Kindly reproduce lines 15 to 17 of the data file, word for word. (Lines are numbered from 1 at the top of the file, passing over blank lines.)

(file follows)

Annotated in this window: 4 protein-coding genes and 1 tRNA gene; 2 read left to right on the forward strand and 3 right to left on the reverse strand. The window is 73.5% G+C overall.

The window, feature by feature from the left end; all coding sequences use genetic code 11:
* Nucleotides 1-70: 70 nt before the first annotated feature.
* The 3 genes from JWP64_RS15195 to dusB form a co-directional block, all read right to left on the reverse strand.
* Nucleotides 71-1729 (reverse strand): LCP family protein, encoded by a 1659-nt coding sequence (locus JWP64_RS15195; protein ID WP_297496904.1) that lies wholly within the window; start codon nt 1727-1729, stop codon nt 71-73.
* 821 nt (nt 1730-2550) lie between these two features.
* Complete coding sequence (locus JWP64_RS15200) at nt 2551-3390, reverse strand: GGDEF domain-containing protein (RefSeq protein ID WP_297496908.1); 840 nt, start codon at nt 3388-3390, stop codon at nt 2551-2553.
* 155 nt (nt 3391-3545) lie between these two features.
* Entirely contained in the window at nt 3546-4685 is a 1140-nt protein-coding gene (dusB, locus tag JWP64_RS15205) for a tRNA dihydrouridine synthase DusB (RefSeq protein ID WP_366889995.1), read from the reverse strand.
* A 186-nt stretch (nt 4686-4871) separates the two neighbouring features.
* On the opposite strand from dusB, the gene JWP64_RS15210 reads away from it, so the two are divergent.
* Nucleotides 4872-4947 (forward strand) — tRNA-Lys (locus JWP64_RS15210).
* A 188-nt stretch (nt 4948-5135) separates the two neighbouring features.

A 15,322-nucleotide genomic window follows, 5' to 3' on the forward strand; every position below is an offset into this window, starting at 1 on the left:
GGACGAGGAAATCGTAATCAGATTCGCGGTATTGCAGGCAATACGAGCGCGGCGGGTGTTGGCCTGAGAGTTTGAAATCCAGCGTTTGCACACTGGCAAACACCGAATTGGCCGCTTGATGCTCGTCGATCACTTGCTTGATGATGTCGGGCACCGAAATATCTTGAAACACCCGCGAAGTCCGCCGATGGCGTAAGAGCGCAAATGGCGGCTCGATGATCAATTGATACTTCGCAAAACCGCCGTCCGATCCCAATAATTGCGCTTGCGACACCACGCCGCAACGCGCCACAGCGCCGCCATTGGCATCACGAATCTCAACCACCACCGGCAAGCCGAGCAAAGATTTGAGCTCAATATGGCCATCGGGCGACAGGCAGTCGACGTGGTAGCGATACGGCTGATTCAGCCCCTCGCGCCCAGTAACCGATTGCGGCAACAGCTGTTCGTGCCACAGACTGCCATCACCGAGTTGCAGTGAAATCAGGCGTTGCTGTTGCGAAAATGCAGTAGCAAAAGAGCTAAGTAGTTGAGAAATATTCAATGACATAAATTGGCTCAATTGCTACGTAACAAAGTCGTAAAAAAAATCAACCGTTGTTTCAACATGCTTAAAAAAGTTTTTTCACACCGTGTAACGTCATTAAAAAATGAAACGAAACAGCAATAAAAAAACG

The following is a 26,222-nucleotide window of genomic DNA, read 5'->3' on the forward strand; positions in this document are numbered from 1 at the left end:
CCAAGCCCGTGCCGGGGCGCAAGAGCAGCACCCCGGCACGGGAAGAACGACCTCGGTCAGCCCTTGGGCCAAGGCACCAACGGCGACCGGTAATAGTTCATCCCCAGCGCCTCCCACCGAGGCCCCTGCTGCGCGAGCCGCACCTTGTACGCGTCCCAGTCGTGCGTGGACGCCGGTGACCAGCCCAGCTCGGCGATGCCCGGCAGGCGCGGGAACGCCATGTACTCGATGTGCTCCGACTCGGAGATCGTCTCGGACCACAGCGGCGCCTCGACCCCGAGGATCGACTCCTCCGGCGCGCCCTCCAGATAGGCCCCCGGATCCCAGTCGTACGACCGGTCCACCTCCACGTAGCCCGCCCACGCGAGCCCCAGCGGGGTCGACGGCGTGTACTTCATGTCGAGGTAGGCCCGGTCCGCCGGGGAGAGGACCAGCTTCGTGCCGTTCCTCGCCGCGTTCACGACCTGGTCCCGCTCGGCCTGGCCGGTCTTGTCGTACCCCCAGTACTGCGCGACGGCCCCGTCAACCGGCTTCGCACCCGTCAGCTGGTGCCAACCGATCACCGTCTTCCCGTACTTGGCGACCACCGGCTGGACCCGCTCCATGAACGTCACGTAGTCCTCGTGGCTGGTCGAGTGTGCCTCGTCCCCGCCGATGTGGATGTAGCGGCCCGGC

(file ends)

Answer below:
GGACGAGGAAATCGTAATCAGATTCGCGGTATTGCAGGCAATACGAGCGCGGCGGGTGTTGGCCTGAGAGTTTGAAATCCAGCGTTTGCACACTGGCAAACACCGAATTGGCCGCTTGATGCTCGTCGATCACTTGCTTGATGATGTCGGGCACCGAAATATCTTGAAACACCCGCGAAGTCCGCCGATGGCGTAAGAGCGCAAATGGCGGCTCGATGATCAATTGATACTTCGCAAAACCGCCGTCCGATCCCAATAATTGCGCTTGCGACACCACGCCGCAACGCGCCACAGCGCCGCCATTGGCATCACGAATCTCAACCACCACCGGCAAGCCGAGCAAAGATTTGAGCTCAATATGGCCATCGGGCGACAGGCAGTCGACGTGGTAGCGATACGGCTGATTCAGCCCCTCGCGCCCAGTAACCGATTGCGGCAACAGCTGTTCGTGCCACAGACTGCCATCACCGAGTTGCAGTGAAATCAGGCGTTGCTGTTGCGAAAATGCAGTAGCAAAAGAGCTAAGTAGTTGAGAAATATTCAATGACATAAATTGGCTCAATTGCTACGTAACAAAGTCGTAAAAAAAATCAACCGTTGTTTCAACATGCTTAAAAAAGTTTTTTCACACCGTGTAACGTCATTAAAAAATGAAACGAAACAGCAATAAAAAAACG

The following is a 26,222-nucleotide window of genomic DNA, read 5'->3' on the forward strand; positions in this document are numbered from 1 at the left end:
CCAAGCCCGTGCCGGGGCGCAAGAGCAGCACCCCGGCACGGGAAGAACGACCTCGGTCAGCCCTTGGGCCAAGGCACCAACGGCGACCGGTAATAGTTCATCCCCAGCGCCTCCCACCGAGGCCCCTGCTGCGCGAGCCGCACCTTGTACGCGTCCCAGTCGTGCGTGGACGCCGGTGACCAGCCCAGCTCGGCGATGCCCGGCAGGCGCGGGAACGCCATGTACTCGATGTGCTCCGACTCGGAGATCGTCTCGGACCACAGCGGCGCCTCGACCCCGAGGATCGACTCCTCCGGCGCGCCCTCCAGATAGGCCCCCGGATCCCAGTCGTACGACCGGTCCACCTCCACGTAGCCCGCCCACGCGAGCCCCAGCGGGGTCGACGGCGTGTACTTCATGTCGAGGTAGGCCCGGTCCGCCGGGGAGAGGACCAGCTTCGTGCCGTTCCTCGCCGCGTTCACGACCTGGTCCCGCTCGGCCTGGCCGGTCTTGTCGTACCCCCAGTACTGCGCGACGGCCCCGTCAACCGGCTTCGCACCCGTCAGCTGGTGCCAACCGATCACCGTCTTCCCGTACTTGGCGACCACCGGCTGGACCCGCTCCATGAACGTCACGTAGTCCTCGTGGCTGGTCGAGTGTGCCTCGTCCCCGCCGATGTGGATGTAGCGGCCCGGC